Robert Vinet

Insatiably Curious

Category: Business & The Economy (page 1 of 2)

How veggie burgers became the NBA’s new Gatorade

Chris Ballard at Sports Illustrated writes »

Among those fortunate few was a cohort of NBA players; in addition to Redick, Irving and Paul, investors included Victor Oladipo, Harrison Barnes and DeAndre Jordan, none of whom, it’s safe to say, needed a windfall. Most weren’t in it for the cash; rather, they are both converts and proselytizers. Some, like Paul and Redick, eat both plant and animal protein. Others, like Jordan—who was recently in New York hyping the Beyond Sausage Breakfast Sandwich at Dunkin’ Donuts—have gone, as Redick says, “full vegan on us.”

The NBA connection makes sense, at least in one respect. Today’s players are constantly seeking micro advantages. The Lakers traveled with a bone broth chef at Kobe Bryant’s behest; LeBron James uses cryotherapy. If a plant-based diet really can extend a playing career—as Brown contends and many believe—then reducing meat intake is worth the trade-off.

From another perspective, however, the idea that NBA players are now the face of veggie burgers represents a seismic shift—both in business strategy and in people’s views on food, sports and masculinity.

Read more »

The new ‘Volfefe Index’ attempts to measure Trump Tweets impact on market

JPMorgan created the “Volfefe Index” — a reference to Trump’s viral 2017 “covfefe” tweet which remains unexplained — in an attempt to measure how Trump’s tweets impact volatility in U.S. interest rates.

Out of about 4,000 non-retweets occurring during market hours from 2018 to the present, only 146 moved the market.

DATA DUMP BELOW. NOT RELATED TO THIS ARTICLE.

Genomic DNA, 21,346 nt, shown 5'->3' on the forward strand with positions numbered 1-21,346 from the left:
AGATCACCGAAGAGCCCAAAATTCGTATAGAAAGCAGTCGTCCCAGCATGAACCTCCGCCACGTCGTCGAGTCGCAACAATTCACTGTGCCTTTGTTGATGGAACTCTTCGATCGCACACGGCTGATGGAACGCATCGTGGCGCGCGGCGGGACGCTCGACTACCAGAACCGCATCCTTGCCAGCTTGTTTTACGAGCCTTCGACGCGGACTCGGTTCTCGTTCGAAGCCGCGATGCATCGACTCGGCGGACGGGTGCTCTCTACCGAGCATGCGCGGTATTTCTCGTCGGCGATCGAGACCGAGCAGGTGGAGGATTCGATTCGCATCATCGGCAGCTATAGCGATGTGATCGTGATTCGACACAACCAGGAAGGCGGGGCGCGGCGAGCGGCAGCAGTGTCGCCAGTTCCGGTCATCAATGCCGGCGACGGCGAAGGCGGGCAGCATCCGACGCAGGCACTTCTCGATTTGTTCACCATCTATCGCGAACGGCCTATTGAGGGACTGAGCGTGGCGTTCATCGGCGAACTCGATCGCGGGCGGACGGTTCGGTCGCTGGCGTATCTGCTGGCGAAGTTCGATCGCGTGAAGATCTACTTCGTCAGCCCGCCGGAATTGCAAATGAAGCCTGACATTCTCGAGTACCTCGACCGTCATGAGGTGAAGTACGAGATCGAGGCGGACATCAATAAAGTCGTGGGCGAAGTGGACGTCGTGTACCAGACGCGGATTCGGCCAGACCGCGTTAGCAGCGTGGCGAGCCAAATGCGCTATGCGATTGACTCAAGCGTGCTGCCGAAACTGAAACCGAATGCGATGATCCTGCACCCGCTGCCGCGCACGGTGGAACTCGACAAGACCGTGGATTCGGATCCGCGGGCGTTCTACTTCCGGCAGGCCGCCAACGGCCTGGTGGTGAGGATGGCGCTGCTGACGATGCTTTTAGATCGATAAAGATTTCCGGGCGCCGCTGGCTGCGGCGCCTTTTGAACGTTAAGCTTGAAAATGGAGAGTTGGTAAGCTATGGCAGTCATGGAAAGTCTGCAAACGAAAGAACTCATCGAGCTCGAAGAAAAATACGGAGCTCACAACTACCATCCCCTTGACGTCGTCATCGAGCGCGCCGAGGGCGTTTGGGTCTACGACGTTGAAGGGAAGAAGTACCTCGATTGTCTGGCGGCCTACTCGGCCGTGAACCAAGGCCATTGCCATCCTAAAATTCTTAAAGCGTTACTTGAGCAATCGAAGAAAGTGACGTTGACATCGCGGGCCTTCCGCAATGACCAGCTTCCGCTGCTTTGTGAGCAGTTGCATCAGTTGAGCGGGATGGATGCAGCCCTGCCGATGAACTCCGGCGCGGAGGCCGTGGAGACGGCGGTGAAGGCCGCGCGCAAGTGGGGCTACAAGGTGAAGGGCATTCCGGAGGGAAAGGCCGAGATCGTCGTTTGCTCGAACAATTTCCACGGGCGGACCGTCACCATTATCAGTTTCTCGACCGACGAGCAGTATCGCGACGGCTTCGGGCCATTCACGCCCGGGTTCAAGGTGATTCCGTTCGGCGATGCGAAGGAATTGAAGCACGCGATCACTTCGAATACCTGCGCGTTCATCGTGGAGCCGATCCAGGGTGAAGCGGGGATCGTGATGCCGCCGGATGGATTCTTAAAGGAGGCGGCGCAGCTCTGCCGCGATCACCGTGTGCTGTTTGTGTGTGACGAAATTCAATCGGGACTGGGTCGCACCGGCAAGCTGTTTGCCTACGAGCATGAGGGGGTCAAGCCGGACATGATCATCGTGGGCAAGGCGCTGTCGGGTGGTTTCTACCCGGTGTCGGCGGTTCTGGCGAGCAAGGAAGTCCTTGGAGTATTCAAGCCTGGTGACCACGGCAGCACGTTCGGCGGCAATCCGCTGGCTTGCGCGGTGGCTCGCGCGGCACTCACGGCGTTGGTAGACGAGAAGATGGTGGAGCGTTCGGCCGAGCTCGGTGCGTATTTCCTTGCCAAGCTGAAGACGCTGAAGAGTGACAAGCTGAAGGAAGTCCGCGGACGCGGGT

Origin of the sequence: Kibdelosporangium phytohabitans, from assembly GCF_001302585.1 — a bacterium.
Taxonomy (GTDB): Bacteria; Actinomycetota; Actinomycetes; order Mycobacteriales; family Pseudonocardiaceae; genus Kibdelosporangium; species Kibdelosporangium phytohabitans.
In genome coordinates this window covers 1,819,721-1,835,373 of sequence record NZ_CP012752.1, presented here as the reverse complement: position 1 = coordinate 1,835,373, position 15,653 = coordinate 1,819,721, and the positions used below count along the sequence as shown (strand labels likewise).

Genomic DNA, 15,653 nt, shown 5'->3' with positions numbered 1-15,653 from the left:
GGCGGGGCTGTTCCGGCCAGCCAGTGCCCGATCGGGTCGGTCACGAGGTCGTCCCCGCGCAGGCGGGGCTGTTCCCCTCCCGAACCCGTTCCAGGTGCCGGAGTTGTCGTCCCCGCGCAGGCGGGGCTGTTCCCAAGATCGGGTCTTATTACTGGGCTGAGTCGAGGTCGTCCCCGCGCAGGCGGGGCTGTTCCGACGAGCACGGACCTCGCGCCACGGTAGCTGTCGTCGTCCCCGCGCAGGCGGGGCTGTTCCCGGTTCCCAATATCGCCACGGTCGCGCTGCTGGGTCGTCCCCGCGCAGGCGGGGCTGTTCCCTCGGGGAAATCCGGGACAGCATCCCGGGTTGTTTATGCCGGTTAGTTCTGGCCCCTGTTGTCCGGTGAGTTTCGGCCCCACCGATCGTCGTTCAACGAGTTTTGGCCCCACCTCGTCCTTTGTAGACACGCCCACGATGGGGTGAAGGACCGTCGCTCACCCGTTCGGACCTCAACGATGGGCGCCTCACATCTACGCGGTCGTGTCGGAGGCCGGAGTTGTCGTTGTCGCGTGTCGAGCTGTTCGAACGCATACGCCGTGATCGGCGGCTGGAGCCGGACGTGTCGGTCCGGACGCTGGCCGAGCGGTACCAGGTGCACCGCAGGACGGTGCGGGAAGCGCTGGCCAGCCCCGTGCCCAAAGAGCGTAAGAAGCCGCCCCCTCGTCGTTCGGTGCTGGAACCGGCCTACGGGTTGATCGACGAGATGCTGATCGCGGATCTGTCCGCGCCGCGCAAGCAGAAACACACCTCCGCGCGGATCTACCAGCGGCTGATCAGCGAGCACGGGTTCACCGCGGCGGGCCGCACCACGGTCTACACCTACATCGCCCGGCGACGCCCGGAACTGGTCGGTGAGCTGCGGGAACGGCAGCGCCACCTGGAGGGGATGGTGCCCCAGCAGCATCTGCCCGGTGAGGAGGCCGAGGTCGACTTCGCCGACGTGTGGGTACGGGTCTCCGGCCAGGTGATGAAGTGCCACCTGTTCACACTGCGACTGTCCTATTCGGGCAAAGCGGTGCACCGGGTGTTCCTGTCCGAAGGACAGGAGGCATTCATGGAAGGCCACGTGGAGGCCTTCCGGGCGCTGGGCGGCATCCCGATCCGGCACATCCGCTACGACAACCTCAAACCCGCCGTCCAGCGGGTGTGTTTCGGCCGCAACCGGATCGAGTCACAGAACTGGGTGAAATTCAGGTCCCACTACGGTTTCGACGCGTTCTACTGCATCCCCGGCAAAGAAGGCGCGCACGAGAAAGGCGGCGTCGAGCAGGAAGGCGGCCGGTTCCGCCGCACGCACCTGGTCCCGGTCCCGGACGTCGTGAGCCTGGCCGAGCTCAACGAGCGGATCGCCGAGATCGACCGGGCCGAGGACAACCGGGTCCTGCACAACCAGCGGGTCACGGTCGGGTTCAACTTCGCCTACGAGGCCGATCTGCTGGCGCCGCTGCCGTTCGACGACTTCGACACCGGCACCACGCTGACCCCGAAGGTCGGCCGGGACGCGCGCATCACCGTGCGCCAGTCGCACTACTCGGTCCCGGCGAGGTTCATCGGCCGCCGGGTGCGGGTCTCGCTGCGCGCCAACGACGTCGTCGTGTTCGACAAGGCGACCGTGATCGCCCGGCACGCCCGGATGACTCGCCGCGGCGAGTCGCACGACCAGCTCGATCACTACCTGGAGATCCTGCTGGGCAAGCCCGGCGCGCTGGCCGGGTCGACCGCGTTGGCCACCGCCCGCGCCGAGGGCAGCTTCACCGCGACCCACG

Most of Trump’s tweets come around noon to 2:00 pm, with a 1:00 pm tweet roughly three times as likely to arrive at any other hour of the afternoon or evening, according to J.P. Morgan’s report.

Trump’s 3:00 am tweets are also more common than 3:00 pm tweets, which can be a nuisance for U.S. rates markets, since overnight market depth tends to be thin.Trump is presumably asleep from 5:00 am to 10:00 am, according to the report, since there’s a lull in tweeting activity during that time.

» Read more about the Volfefe Index at CNBC

See also The Hill, CNN, Bloomberg

The Atlantic reinstates its paywall, starting at US$49.99/ year for digital access

Freeloaders will have access five free articles per month.

More than a decade after it dropped its paywall, The Atlantic has joined the growing group of magazine publishers with a meter: Like New York and Wired in 2018, the 162-year-old publisher on Thursday announced that it’s enacting a subscription plan across its site. Users will be able to access five articles each month for free before being required to pay annual fees of $49.99 for digital access only, $59.99 for print and digital, or $100 for a “premium” package that includes print and digital, ad-free web browsing, a free digital subscription to give to someone else, and other perks. The Masthead, the membership (not to be confused with subscription) program that The Atlantic launched two years ago, will be folded in with the premium package.

Read more by Laura Hazard Owen at Niemanlab

More at The Atlantic